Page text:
Detroit Lions can see recipe for Super Bowl success. How will Brad Holmes shop in offseason?

Detroit Free Press

Now that that’s over, and you’ve had your fun imagining the Detroit Lions sharing the field with the Vikings, Eagles and the 49ers and the Chiefs, next season officially begins, and it’s time to consider what the Lions need to make a run to the playoffs — and maybe one in the playoffs.

But that’s getting too far ahead. Way too far ahead.

The NFL combine is next up, followed by the draft, where Lions general manager Brad Holmes has shown he may have a bona fide talent for finding players.

What kind of players will he need to augment the Lions’ Super Bowl express next season? Oh, come on, I’m not the one posting Super Bowl party photos of cakes with the inscription, “Lions 2024.”

That would be “MaryL,” a super fan of sorts who appears to be a fabulous cook and even more fabulously dedicated — and hopeful — Lions’ fan. She may be the only Lions supporter who baked a cake for a Super Bowl party that declared 2024 to be the year of the Lion, but she surely isn’t the only one who feels similar optimism.

So, again, what do the Lions need? And what did the Lions learn from the NFL playoffs that wrapped up Sunday night in Glendale, Arizona?

More defense, for starters, obviously. But also: more offense. Or at least more offensive players to back up the promising offensive players already on the roster.

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No, that doesn’t mean taking a quarterback in the first round, where the Lions have two picks at No. 6 and No. 18. It could, however, mean taking a running back in the second round.

But before we start going down the running back rabbit hole — Auburn’s Tank Bigsby, Syracuse’s Sean Tucker and Alabama’s Jahmyr Gibbs would all provide insurance behind D’Andre Swift, not to mention a degree of explosiveness; Gibbs is an excellent receiver out of the backfield as well — let’s remember why Kansas City scored three more points than Philadelphia did in the Super Bowl.

Yeah, the Chiefs have Patrick Mahomes. And yeah, they’ve got (head coach) Andy Reid and (offensive coordinator) Eric Bieniemy, who called a couple of clever motion plays in the end zone that fooled the Eagles’ secondary and lead to easy touchdowns. Yet Jalen Hurts played as well as Mahomes and, by the numbers, a little better.

What gave?

Time. As it almost always does.

In the second half, Mahomes had more of it than Hurts, just as Mahomes had more of it during the AFC title game two weeks earlier.

Hurts is such a gifted runner and escaper of pockets that his offense outscored Kansas City’s offense. In the second half, though, the Chiefs’ defensive line began flushing Hurts out frequently, forcing him into several throwaways, setting up third-and-longs that were eventually too difficult to keep converting.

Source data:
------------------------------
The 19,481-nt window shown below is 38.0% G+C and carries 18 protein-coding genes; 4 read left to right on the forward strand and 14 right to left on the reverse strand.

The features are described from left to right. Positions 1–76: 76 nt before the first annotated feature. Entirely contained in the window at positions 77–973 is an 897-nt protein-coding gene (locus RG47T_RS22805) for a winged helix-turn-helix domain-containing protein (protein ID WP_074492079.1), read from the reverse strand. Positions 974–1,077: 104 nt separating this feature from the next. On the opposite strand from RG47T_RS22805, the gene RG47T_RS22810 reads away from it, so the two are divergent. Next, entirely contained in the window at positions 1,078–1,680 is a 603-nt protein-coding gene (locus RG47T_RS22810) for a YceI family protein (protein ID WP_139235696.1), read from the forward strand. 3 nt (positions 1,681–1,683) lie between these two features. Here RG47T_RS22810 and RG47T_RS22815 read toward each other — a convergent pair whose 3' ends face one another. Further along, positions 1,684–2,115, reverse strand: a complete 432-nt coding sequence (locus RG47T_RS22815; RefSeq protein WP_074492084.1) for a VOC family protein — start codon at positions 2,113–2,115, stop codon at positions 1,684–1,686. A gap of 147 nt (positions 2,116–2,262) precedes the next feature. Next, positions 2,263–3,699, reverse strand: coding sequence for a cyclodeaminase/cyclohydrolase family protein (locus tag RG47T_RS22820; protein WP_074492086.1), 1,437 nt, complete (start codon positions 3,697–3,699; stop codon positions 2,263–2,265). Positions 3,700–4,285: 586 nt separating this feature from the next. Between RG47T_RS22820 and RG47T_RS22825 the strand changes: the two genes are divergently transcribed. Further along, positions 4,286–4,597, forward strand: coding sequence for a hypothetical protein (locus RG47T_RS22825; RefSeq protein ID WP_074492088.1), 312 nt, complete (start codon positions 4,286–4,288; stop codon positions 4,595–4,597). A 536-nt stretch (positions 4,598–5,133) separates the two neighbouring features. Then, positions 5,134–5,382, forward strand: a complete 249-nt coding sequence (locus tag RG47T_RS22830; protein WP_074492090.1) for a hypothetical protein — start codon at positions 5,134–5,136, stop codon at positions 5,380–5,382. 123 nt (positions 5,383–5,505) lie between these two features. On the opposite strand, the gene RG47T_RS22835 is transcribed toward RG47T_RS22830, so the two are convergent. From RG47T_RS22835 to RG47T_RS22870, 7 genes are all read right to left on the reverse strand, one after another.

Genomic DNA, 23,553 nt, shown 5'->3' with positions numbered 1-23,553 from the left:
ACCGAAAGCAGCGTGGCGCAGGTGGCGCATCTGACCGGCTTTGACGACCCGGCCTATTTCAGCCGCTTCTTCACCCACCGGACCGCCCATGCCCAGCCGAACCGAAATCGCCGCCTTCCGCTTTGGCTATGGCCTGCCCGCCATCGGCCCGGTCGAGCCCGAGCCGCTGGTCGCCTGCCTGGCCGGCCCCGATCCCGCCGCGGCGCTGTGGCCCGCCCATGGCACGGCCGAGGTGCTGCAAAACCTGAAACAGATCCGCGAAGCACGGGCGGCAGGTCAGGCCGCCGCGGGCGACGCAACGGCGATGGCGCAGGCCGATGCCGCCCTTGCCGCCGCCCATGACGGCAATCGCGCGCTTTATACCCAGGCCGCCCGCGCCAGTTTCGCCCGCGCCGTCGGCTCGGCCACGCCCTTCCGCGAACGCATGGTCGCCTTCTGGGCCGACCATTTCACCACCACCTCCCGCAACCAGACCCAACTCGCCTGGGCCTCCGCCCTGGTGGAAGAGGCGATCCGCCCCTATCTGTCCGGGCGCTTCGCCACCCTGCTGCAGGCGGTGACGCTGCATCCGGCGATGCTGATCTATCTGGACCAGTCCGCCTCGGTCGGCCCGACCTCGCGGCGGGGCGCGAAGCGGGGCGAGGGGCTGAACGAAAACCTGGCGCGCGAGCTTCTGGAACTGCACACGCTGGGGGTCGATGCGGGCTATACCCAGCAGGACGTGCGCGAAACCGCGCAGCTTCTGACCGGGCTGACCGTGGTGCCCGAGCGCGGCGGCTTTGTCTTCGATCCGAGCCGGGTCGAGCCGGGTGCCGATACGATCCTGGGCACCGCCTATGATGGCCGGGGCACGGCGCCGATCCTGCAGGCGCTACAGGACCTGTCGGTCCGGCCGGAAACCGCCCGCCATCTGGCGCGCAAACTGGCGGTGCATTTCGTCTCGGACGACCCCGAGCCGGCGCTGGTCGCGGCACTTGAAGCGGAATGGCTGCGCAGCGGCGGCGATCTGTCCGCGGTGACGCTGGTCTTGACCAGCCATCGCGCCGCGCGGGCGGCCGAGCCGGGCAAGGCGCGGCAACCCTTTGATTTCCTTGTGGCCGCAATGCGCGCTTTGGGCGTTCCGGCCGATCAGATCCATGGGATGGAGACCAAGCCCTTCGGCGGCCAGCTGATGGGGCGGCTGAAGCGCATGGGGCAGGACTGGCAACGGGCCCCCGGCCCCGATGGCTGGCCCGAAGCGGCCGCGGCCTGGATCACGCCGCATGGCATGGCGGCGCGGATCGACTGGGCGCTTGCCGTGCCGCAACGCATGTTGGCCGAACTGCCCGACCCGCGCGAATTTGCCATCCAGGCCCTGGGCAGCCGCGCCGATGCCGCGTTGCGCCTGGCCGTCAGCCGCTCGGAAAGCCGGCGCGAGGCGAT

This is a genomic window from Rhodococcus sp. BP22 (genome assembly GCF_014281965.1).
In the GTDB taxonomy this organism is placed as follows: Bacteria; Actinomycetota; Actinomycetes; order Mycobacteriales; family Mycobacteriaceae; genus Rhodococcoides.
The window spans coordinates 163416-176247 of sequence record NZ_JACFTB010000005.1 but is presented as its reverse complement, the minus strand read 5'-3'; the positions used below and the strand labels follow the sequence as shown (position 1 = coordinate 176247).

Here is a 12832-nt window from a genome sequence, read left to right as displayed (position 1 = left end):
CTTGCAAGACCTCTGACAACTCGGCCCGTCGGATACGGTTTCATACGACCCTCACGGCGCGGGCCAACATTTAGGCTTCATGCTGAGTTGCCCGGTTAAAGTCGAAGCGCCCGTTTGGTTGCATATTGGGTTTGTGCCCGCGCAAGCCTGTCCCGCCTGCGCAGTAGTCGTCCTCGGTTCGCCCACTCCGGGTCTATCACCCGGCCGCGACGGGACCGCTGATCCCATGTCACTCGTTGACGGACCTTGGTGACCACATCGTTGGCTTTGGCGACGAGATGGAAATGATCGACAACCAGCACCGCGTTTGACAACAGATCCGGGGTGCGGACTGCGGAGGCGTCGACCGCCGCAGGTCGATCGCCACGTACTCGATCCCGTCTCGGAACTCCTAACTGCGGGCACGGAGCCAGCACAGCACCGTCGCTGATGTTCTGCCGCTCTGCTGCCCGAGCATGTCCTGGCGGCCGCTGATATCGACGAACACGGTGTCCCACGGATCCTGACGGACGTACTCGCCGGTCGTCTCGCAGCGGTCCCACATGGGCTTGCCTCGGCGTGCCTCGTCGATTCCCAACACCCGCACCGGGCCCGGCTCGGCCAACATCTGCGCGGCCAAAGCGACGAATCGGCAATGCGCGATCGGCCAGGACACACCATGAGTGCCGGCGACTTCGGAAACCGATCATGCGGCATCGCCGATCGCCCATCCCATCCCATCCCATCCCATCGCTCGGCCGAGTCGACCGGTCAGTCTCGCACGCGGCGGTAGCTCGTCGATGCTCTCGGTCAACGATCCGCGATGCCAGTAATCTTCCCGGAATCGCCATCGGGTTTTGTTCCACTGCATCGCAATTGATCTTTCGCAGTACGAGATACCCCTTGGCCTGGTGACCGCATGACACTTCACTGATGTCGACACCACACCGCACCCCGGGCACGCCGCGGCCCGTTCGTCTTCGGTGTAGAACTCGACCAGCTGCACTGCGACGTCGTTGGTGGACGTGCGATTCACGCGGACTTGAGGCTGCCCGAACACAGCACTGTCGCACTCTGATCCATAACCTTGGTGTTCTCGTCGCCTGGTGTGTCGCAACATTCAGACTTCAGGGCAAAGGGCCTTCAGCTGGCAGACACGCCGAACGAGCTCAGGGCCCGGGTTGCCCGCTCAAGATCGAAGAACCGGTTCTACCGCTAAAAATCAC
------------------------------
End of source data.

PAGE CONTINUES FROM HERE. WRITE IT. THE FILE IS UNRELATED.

Mahomes, meanwhile, wasn’t touched. The Eagles defensive line didn’t get near him, and only occasionally forced him out of the pocket.

When the Eagles did, they mismanaged their gaps, and Mahomes slipped through, most memorably on Kansas City’s final drive, when he scooted 26 yards to set up the game-winning field goal. Cincinnati, it turned out, had the better defensive line, at least against the Chiefs.

And so, it won’t be surprising to see Holmes use one of his first-round picks to take another edge rusher, or a run stuffer in the middle. Heck, he could take two defensive linemen and it wouldn’t be insane. Though he could use another cornerback — or two — as well, along with another linebacker or anywhere on the defense where a player might be available who might be better than who is on the roster.

It may seem counterintuitive to focus so heavily on defense when the Eagles and Chiefs just combined for 73 points. But then defenses aren’t meant to shut down teams in this age of offense-favorable rules and overall playmaking skill.

They are meant to slow down a team just enough, as Kansas City did Sunday night. So, again, no other team may have Mahomes, but his team didn’t blitz everyone in the postseason.

Kansas City won in the final moments of the last two games. Like most NFL teams do every week.

One sack, one fumble recovery, one forced interception, even one hold can alter a drive, momentum or game. No wonder Holmes took five defensive linemen in his first two drafts. He’ll likely take at least one more this April.

After that?

A running back, somewhere in the second or third rounds — Holmes has two picks in the second round as well. He may want another offensive lineman, preferably a guard, to guard against injuries and eventual salary cap restraints. Another receiver would help, too, especially if Holmes doesn’t re-sign D.J. Chark.

Is that excessive doubling-down?

Of course not. The Lions are promising in the areas that matter most outside of quarterback, and they are more than solid at that spot for the moment.

Yes, a cornerback is critical, maybe two. Cornerbacks don’t matter as much though, if the quarterback doesn’t have time to throw. And quarterbacks don’t matter as much if they don’t have anyone to throw it to.

Jared Goff does. He can always use another target.

Just as Aidan Hutchinson and James Houston and Josh Paschal and Alim McNeill can use more buddies up front to get after the best quarterbacks in football. Because the Lions are going to face them if they get to where they want to go.

The last couple of weeks reminded everyone of that. Just as it so often does.

Contact Shawn Windsor: 313-222-6487 or Follow him on Twitter @shawnwindsor.

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